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Diabetic Foot Care (cont.)

Next Steps

Follow-up

  • Read any instructions from the doctor while the patient are still in the emergency department or doctor's office. Ask questions about any instructions you don't understand. Follow all of your doctor's or nurse's instructions. Let a doctor know if the patient's condition is not improving within a reasonable time.
  • Be sure to finish the entire course of antibiotics if prescribed by the doctor. Not finishing the entire course can lead to bacteria becoming resistant to antibiotics.
  • Less pain, swelling, redness, warmth, or drainage are generally all signs of improvement in an infected wound. Shrinkage of the wound or ulcer is a good sign. Absence of fever is also generally a good sign. Generally, some improvement should occur within the first two to three days. Let a doctor know if the patient is not improving as expected.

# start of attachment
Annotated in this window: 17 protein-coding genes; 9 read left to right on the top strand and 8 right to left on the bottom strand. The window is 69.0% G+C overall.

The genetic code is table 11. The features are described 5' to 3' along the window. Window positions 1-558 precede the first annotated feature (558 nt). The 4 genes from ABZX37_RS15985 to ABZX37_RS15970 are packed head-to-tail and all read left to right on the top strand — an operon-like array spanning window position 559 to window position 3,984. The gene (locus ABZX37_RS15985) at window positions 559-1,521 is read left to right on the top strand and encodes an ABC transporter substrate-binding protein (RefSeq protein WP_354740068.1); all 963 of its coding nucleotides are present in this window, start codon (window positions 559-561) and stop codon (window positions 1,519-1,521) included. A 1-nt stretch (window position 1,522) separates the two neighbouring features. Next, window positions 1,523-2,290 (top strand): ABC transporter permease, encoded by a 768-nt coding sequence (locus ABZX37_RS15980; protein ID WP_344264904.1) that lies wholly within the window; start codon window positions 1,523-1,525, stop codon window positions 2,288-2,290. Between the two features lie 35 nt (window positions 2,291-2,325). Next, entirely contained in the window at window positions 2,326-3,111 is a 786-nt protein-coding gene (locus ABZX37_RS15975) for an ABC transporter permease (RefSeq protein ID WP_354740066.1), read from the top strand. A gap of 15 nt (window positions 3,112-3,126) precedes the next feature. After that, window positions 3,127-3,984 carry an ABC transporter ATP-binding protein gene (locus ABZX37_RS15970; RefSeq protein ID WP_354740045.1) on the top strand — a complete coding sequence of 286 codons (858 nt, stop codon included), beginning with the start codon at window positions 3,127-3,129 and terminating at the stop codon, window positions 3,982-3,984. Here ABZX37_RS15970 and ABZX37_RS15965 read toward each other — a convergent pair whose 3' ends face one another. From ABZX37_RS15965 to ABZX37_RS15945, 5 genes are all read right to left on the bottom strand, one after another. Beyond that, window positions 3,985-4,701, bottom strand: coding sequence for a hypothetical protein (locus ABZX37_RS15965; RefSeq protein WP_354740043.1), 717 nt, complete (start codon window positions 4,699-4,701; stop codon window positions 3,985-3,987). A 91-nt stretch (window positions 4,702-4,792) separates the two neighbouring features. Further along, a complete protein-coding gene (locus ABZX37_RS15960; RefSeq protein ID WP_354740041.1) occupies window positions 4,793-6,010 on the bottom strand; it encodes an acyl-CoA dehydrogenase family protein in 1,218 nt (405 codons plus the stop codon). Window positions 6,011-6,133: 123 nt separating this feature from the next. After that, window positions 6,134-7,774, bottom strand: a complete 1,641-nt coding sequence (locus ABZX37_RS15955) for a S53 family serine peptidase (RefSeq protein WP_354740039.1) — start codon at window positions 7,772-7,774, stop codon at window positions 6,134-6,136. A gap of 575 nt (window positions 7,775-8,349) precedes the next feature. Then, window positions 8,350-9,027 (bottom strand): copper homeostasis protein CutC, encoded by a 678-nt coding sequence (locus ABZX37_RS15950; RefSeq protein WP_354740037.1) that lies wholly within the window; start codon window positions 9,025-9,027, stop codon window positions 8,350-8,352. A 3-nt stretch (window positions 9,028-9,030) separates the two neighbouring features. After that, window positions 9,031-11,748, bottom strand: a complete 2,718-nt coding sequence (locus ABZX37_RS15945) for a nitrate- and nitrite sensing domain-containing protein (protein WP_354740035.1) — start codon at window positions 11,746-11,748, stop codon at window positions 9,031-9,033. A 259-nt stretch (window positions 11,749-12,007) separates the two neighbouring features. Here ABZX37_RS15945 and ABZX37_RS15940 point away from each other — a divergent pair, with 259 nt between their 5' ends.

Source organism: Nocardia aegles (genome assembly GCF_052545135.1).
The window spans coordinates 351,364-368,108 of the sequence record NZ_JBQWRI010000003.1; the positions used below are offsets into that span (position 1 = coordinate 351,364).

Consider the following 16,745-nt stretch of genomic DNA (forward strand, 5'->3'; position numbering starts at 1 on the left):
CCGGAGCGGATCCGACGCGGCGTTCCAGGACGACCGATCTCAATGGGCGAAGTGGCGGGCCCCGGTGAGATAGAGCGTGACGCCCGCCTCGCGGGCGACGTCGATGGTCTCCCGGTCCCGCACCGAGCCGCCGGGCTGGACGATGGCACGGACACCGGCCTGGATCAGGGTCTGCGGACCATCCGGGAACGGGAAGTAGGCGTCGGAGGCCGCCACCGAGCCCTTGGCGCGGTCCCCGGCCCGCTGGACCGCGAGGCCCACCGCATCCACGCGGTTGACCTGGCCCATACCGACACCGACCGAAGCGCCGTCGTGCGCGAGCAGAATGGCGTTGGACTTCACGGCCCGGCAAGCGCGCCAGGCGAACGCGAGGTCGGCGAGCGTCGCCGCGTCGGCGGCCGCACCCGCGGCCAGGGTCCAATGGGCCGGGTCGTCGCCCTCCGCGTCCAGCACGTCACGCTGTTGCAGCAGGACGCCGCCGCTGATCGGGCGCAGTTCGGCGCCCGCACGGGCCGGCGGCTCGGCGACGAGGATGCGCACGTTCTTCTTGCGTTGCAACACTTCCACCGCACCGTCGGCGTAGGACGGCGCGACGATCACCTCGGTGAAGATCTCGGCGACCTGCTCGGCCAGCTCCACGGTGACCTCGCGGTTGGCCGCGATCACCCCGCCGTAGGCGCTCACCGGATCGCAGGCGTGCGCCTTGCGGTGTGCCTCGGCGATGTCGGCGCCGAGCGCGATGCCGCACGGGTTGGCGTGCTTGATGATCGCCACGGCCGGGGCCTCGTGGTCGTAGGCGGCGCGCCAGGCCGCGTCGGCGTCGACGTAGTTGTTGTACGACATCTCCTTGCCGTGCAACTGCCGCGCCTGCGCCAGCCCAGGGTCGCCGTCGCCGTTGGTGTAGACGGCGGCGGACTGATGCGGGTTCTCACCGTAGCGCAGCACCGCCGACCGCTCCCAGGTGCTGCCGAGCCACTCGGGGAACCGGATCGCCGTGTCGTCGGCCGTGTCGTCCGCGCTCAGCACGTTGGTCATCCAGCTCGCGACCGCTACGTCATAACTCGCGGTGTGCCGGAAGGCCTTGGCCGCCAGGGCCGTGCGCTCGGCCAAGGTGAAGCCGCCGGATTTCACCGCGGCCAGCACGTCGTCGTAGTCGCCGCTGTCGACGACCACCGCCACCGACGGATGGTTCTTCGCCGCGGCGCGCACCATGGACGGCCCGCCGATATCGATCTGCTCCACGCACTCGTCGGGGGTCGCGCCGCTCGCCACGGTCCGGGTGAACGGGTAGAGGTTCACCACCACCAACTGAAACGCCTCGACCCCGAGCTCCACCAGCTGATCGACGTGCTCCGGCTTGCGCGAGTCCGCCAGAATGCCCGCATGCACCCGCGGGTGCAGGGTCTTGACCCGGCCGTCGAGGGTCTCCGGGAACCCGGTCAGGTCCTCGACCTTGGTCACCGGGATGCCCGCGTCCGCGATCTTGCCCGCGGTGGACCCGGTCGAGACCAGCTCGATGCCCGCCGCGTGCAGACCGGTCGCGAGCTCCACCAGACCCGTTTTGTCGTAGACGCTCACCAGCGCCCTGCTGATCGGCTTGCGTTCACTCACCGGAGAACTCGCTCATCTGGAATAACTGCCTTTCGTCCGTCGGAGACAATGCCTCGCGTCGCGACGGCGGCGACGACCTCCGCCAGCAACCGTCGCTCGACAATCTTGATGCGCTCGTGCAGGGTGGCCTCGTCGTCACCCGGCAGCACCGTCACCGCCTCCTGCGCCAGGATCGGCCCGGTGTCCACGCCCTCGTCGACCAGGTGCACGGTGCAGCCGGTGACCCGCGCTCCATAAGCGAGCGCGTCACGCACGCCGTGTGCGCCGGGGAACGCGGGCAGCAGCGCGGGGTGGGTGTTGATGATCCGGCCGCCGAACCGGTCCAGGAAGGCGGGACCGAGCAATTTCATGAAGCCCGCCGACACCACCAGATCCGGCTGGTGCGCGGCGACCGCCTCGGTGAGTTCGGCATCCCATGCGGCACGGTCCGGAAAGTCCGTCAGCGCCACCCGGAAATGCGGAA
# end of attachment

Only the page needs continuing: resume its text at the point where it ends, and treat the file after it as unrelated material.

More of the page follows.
• Be especially vigilant about the patient's diabetes care while they are healing a foot or leg infection. Good glycemic control is good not only for healing an ulcer the patient already has, but also for preventing future ulcers. Check blood sugar regularly and let a doctor know the pattern of low and high levels.

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Diabetic Foot Care - Treatment

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Read What Your Physician is Reading on Medscape

Diabetic Foot Infections »

Foot infections are the most common problems in persons with diabetes.

Read More on Medscape Reference »


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